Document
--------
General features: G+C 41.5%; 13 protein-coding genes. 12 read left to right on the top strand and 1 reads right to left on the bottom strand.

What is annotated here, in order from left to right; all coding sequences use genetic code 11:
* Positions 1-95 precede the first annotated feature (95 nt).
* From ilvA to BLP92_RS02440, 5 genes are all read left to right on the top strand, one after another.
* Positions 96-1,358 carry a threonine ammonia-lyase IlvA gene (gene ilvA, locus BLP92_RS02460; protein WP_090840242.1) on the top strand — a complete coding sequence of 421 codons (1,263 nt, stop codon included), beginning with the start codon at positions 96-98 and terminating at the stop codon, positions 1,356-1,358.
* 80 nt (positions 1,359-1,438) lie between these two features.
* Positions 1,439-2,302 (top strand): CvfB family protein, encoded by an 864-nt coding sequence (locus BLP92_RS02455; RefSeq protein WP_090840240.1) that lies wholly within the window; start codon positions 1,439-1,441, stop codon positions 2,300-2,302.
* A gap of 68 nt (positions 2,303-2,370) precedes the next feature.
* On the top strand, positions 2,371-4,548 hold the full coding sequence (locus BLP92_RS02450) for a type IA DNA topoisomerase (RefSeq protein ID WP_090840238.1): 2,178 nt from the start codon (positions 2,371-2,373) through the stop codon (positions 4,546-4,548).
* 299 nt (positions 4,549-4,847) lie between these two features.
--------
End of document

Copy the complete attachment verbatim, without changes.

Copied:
General features: G+C 41.5%; 13 protein-coding genes. 12 read left to right on the top strand and 1 reads right to left on the bottom strand.

What is annotated here, in order from left to right; all coding sequences use genetic code 11:
* Positions 1-95 precede the first annotated feature (95 nt).
* From ilvA to BLP92_RS02440, 5 genes are all read left to right on the top strand, one after another.
* Positions 96-1,358 carry a threonine ammonia-lyase IlvA gene (gene ilvA, locus BLP92_RS02460; protein WP_090840242.1) on the top strand — a complete coding sequence of 421 codons (1,263 nt, stop codon included), beginning with the start codon at positions 96-98 and terminating at the stop codon, positions 1,356-1,358.
* 80 nt (positions 1,359-1,438) lie between these two features.
* Positions 1,439-2,302 (top strand): CvfB family protein, encoded by an 864-nt coding sequence (locus BLP92_RS02455; RefSeq protein WP_090840240.1) that lies wholly within the window; start codon positions 1,439-1,441, stop codon positions 2,300-2,302.
* A gap of 68 nt (positions 2,303-2,370) precedes the next feature.
* On the top strand, positions 2,371-4,548 hold the full coding sequence (locus BLP92_RS02450) for a type IA DNA topoisomerase (RefSeq protein ID WP_090840238.1): 2,178 nt from the start codon (positions 2,371-2,373) through the stop codon (positions 4,546-4,548).
* 299 nt (positions 4,549-4,847) lie between these two features.